Cell electrofusion is a key process in many research fields, such as genetics, immunology, and cross-breeding. The electrofusion efficiency is highly dependent on the buffer osmotic pressure properties. However, the mechanism by which the buffer osmotic pressure affects cell electrofusion has not been theoretically or numerically understood. In order to explore the mechanism, the microfluidic structure with paired arc micro-cavities was first evaluated based on the numerical analysis of the transmembrane potential and the electroporation induced on biological cells when the electrofusion was performed on this structure. Then, the numerical model was used to analyze the effect of three buffer osmotic pressures on the on-chip electrofusion in terms of membrane tension and cell size. Compared to hypertonic and isotonic buffers, hypotonic buffer not only increased the reversible electroporation area in the cell-cell contact zone by 1.7 times by inducing a higher membrane tension, but also significantly reduced the applied voltage required for cell electroporation by increasing the cell size. Finally, the microfluidic chip with arc micro-cavities was fabricated and tested for electrofusion of SP2/0 cells. The results showed that no cell fusion occurred in the hypertonic buffer. The fusion efficiency in the isotonic buffer was about 7%. In the hypotonic buffer, the fusion efficiency was about 60%, which was significantly higher compared to hypertonic and isotonic buffers. The experimental results were in good agreement with the numerical analysis results.

For cells exposed to a high intensity external electric field, the transmembrane potential (TMP) across the cell membrane increases. When the TMP exceeds a certain critical value (∼1 V), pores are formed in the cell membrane, which is called electroporation.1,2 Electroporation on cell membranes can be divided into reversible electroporation and irreversible electroporation due to the different intensity and duration of the applied electric field. As one of the most important applications of cell reversible electroporation, cell electrofusion mainly uses electric field to induce cell pairing, membrane reversible electroporation, membrane reconstruction, and cytoplasm exchange to form hybrid cells.3 Cell electrofusion is a key process in the field of genetics,4,5 immunology,6,7 and cross-breeding.8,9 Compared with virus-induced and PEG-induced cell fusion methods, electrofusion is of great interest because of its high efficiency, non-toxicity, wide range of applicable cell types, and simple operation.5,10,11 Cell pairing and reversible electroporation are the two most important steps in the electrofusion process. They are mainly influenced by the local electric field. Typically, cell pairing is achieved in a sinusoidal alternating current (AC) field of high frequency (1–3 MHz) and low intensity (100–300 V/cm). Then, a series of high intensity (1–10 kV/cm) and short duration (10–50 μs) electrical pulses are applied to induce cell reversible electroporation.12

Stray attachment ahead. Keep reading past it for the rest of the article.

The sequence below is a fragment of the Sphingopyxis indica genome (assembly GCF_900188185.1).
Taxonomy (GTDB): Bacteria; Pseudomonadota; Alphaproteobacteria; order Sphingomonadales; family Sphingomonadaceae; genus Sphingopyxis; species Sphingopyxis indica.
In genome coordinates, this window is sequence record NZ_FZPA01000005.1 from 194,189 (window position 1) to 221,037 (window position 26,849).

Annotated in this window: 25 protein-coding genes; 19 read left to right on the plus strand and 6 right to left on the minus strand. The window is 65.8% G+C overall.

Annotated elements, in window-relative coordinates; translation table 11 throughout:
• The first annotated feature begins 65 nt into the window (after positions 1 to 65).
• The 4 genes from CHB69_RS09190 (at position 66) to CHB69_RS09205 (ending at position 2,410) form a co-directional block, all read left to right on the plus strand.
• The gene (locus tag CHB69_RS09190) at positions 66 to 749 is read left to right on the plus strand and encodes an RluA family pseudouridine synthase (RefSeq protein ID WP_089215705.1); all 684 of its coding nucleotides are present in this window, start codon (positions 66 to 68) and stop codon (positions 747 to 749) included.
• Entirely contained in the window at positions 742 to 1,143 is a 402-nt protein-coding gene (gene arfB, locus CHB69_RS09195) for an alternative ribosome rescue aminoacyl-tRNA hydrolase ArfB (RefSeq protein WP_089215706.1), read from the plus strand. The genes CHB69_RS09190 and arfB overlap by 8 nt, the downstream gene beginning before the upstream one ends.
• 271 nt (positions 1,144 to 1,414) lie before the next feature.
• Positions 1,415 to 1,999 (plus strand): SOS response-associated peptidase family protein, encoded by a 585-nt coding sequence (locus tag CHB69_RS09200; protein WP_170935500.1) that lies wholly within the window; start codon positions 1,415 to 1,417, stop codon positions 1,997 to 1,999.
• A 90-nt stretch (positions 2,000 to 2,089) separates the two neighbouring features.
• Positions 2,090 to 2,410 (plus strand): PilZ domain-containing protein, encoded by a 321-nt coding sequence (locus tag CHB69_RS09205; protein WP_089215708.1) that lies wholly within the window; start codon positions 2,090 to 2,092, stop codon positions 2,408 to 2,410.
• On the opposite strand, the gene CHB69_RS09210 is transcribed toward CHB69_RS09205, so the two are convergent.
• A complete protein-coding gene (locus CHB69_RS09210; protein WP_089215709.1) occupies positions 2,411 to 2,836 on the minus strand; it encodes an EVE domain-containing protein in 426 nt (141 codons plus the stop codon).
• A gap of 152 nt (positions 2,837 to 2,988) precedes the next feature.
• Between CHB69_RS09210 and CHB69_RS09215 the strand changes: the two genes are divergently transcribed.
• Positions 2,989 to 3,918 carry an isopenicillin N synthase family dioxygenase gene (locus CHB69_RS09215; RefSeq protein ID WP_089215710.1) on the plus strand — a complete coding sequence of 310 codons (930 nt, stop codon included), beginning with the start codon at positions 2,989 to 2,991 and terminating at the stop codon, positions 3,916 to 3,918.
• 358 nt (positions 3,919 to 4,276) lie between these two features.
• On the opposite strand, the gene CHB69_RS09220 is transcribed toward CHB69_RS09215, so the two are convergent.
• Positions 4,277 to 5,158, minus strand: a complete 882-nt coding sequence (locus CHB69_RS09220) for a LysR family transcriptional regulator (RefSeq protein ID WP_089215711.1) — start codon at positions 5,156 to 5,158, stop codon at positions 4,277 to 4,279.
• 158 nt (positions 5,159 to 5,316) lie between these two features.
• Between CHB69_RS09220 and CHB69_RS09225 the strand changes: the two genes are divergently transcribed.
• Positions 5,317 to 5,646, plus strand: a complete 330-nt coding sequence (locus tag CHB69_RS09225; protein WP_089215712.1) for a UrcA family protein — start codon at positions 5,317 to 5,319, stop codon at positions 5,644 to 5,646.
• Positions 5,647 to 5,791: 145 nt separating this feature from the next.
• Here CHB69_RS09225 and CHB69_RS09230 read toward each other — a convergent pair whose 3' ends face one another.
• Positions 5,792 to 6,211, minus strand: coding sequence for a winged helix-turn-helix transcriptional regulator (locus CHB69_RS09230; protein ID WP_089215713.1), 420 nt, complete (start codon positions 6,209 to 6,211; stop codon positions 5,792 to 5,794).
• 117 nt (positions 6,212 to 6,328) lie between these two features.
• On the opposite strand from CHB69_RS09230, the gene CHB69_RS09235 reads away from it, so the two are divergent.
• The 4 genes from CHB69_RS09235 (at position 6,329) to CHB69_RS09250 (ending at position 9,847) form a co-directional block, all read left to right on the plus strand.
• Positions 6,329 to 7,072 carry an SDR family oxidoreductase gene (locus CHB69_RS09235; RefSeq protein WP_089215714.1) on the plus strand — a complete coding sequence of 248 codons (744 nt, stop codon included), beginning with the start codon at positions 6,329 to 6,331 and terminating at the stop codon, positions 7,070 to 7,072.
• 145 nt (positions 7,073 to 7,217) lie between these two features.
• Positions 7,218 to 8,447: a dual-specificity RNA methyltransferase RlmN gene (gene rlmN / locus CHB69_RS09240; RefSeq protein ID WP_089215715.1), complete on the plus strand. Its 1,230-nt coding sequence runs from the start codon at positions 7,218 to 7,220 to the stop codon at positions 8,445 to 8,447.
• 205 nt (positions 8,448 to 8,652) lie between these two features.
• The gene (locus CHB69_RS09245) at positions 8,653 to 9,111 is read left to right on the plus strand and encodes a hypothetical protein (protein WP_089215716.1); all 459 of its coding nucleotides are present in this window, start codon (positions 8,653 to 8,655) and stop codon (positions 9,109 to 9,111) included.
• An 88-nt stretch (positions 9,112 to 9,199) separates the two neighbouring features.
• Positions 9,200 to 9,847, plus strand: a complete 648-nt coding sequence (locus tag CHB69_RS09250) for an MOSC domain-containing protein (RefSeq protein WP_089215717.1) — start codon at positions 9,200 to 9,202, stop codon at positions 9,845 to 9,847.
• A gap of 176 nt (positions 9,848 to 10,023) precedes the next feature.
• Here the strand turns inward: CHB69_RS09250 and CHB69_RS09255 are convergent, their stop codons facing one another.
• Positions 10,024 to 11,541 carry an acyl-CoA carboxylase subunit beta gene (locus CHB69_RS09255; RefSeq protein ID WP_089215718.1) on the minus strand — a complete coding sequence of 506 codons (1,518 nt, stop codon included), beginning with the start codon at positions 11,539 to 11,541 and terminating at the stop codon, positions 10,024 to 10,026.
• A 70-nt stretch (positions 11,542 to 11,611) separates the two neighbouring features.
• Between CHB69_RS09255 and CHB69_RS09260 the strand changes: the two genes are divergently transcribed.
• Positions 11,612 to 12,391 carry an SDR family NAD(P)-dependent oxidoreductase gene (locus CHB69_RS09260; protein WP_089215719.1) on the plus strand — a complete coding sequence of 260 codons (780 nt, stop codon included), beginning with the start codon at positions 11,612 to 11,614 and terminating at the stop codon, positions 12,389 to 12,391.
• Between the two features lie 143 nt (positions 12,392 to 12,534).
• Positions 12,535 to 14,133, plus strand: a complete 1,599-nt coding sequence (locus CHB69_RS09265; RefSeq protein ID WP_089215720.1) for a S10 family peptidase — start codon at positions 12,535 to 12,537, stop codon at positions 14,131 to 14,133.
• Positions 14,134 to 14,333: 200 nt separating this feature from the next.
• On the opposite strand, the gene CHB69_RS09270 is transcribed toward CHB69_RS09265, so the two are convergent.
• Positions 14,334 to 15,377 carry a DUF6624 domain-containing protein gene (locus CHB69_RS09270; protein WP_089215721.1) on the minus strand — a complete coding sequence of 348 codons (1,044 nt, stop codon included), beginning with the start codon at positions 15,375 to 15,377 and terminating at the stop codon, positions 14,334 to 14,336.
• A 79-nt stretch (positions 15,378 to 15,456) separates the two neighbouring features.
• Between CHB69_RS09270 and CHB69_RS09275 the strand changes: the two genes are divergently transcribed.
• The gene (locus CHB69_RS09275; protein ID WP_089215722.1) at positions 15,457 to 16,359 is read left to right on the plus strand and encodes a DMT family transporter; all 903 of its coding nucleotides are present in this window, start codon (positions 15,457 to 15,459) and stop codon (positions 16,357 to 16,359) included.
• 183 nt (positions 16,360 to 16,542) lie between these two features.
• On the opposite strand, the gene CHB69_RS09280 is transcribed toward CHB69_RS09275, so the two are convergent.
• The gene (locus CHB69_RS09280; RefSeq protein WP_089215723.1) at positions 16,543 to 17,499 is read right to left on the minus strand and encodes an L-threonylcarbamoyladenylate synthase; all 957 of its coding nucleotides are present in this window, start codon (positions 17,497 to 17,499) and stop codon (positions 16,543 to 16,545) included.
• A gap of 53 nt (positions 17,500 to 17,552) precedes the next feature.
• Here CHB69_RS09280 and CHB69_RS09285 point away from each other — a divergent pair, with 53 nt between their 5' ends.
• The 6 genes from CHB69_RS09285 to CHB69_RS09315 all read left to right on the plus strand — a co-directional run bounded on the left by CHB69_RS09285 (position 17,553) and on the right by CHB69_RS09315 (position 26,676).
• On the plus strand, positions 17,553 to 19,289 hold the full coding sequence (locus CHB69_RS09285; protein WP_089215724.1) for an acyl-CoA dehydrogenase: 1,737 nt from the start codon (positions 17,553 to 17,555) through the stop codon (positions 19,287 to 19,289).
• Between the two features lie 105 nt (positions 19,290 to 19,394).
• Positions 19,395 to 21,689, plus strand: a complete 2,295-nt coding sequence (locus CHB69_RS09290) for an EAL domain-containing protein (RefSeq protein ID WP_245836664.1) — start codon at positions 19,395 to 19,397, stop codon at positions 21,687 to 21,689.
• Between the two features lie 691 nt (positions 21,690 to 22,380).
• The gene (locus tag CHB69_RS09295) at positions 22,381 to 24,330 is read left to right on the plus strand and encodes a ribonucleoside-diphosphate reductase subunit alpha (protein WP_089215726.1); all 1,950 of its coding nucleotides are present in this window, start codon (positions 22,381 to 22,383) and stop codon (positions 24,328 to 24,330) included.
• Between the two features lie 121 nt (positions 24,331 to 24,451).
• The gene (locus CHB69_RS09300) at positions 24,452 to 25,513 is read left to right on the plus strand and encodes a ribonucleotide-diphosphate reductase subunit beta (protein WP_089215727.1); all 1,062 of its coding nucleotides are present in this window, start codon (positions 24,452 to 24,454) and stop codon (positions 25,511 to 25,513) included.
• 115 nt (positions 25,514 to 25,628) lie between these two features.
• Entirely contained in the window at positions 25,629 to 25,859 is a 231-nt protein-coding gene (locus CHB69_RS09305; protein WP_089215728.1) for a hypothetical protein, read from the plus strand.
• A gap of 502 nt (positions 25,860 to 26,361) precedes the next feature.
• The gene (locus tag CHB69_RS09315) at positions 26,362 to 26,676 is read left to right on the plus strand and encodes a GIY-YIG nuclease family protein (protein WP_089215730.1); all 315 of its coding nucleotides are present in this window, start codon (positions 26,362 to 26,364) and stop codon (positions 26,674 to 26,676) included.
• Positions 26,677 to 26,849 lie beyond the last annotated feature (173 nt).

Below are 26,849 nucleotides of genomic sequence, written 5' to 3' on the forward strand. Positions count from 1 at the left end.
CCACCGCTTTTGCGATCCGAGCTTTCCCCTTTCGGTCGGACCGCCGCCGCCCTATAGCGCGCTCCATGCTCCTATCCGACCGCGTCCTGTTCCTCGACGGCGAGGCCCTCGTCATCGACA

To improve the electrofusion efficiency, a growing number of microelectrode/microfluidic structures have been designed for cell electroporation13,14 and electrofusion.15,16 Previously, our group developed and tested a series of microelectrode arrays for cell electrofusion.17–19 To further optimize the electric field distribution, 3D thin film microelectrodes20 and discrete co-planar vertical sidewall microelectrodes21 were developed. Although this structure improved the electrofusion efficiency, irreversible electroporation was prone to occur at the point of contact between discrete microelectrodes and cells. On this basis, we designed micro-cavity microelectrodes,22 which enable reversible electroporation to occur at controllable locations on the cell membrane. Therefore, it further improves the cell electrofusion efficiency. In addition, cell electroporation and electrofusion efficiency are also highly dependent on the buffer osmotic pressure properties.6 Previous studies have shown that hypotonic buffer was beneficial for cell electroporation by inducing cell swelling.23,24 However, the details of how hypotonic buffer improves cell fusion remain unclear. Sarkar et al.25 studied the effect of buffer osmotic pressure on the rupture rate constant of giant unilamellar vesicles (GUV) and estimated the GUV membrane tension corresponding to different buffer osmotic pressures using electroporation technique. The estimated membrane tension values agreed well with theoretical calculations within experimental error. Finally, they also observed the leakage of sucrose within the GUV by inducing the formation of pores in an ultra-hypotonic buffer. However, they did not provide an explanation for how the hypotonic buffer affected GUV electroporation or how GUV electroporation varied under different buffer osmotic pressures. Hamdi et al.26 used a microfluidic structure that induced a specific electric field to study the effect of buffer osmotic pressure on the cell volume, viability, and dielectrophoretic effects. An optimal buffer (100 mOsmol/kg, 0.03 S/m) scheme that could improve the efficiency of cell electrofusion was proposed. The electrofusion efficiency was as high as 75%, and the average membrane fusion time was less than 12 s. This microfluidic platform was a powerful tool to study electric field/cell interactions in real time. They primarily focused on the experimental aspects and did not delve into the numerical studies of cell electroporation and electrofusion. In conclusion, although the idea that hypotonic buffer is helpful for cell electroporation and electrofusion has been recognized, previous studies mainly focused on experiments. There is no suitable tool to quantitatively analyze and explain why from a theoretical point of view. In this study, a microfluidic structure with two parallel main channels and a series of paired arc micro-cavities was designed, and an electroporation model describing the cell electrofusion process was developed based on the above-mentioned structure. Based on the distribution of pore density and pore radius on the cell membrane predicted by the model, the mechanism by which buffer osmotic pressure influences cell electroporation and electrofusion can be easily explored. This will provide a suitable tool to guide the design of electrofusion structure, optimize the condition of electrofusion, and improve the efficiency of cell electroporation in electrofusion and other applications.